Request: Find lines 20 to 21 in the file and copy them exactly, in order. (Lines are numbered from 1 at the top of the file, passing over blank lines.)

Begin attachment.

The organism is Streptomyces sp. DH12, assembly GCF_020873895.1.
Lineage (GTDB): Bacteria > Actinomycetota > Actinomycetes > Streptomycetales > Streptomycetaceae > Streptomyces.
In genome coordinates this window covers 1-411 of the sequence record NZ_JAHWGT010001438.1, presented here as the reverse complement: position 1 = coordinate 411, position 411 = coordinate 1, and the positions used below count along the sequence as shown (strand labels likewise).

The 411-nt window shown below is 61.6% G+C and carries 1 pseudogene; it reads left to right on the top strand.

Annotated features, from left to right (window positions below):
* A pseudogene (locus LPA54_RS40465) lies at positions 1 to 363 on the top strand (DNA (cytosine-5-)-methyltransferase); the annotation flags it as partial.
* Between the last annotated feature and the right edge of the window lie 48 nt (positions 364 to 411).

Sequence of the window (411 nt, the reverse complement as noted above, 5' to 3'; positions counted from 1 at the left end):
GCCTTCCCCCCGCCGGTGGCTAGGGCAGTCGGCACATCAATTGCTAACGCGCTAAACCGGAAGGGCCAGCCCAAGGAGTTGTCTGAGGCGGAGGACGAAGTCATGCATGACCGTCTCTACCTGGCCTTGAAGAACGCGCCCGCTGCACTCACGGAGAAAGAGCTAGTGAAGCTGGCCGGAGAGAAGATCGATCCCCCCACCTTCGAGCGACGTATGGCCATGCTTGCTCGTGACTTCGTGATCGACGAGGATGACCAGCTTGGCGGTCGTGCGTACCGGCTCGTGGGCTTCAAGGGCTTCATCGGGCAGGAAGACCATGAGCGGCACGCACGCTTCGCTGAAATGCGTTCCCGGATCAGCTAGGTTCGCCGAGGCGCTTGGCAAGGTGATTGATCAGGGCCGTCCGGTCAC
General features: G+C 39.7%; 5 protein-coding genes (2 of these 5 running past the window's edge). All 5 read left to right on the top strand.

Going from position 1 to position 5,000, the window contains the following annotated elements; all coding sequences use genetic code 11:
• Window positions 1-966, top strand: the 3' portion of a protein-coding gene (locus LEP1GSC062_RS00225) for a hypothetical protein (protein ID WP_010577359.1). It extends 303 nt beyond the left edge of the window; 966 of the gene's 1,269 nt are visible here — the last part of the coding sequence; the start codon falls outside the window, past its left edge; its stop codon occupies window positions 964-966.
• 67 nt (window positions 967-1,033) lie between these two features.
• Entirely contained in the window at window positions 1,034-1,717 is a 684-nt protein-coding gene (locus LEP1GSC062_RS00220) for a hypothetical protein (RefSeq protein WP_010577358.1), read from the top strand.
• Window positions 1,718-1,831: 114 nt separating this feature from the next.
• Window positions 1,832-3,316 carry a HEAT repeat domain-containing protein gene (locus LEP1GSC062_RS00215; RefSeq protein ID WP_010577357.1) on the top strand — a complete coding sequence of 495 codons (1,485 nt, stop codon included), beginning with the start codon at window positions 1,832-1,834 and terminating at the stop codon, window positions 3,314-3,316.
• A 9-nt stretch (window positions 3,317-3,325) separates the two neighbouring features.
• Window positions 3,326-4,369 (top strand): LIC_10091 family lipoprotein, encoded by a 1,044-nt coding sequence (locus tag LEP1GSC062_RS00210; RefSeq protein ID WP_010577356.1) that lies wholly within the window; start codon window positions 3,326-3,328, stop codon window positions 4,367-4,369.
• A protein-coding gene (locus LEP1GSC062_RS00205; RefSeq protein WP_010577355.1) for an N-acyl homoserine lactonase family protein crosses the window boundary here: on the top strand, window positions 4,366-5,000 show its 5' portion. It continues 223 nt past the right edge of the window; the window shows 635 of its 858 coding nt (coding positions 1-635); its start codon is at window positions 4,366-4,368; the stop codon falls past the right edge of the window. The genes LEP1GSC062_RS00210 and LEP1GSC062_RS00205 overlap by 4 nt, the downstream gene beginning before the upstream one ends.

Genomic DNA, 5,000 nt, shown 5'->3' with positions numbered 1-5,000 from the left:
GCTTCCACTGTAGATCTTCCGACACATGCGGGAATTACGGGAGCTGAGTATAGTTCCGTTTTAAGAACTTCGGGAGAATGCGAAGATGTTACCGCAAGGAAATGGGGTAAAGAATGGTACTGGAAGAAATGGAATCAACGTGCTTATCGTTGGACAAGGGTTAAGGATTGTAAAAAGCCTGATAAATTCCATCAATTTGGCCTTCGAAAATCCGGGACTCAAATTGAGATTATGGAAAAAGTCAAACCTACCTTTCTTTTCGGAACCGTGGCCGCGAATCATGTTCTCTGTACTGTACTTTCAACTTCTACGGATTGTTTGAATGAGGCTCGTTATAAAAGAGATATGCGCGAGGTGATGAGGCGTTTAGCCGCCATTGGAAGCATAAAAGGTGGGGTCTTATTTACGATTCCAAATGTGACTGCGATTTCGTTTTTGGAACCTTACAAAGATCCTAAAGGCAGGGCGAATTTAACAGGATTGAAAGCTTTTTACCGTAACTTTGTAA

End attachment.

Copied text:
Genomic DNA, 5,000 nt, shown 5'->3' with positions numbered 1-5,000 from the left:
GCTTCCACTGTAGATCTTCCGACACATGCGGGAATTACGGGAGCTGAGTATAGTTCCGTTTTAAGAACTTCGGGAGAATGCGAAGATGTTACCGCAAGGAAATGGGGTAAAGAATGGTACTGGAAGAAATGGAATCAACGTGCTTATCGTTGGACAAGGGTTAAGGATTGTAAAAAGCCTGATAAATTCCATCAATTTGGCCTTCGAAAATCCGGGACTCAAATTGAGATTATGGAAAAAGTCAAACCTACCTTTCTTTTCGGAACCGTGGCCGCGAATCATGTTCTCTGTACTGTACTTTCAACTTCTACGGATTGTTTGAATGAGGCTCGTTATAAAAGAGATATGCGCGAGGTGATGAGGCGTTTAGCCGCCATTGGAAGCATAAAAGGTGGGGTCTTATTTACGATTCCAAATGTGACTGCGATTTCGTTTTTGGAACCTTACAAAGATCCTAAAGGCAGGGCGAATTTAACAGGATTGAAAGCTTTTTACCGTAACTTTGTAA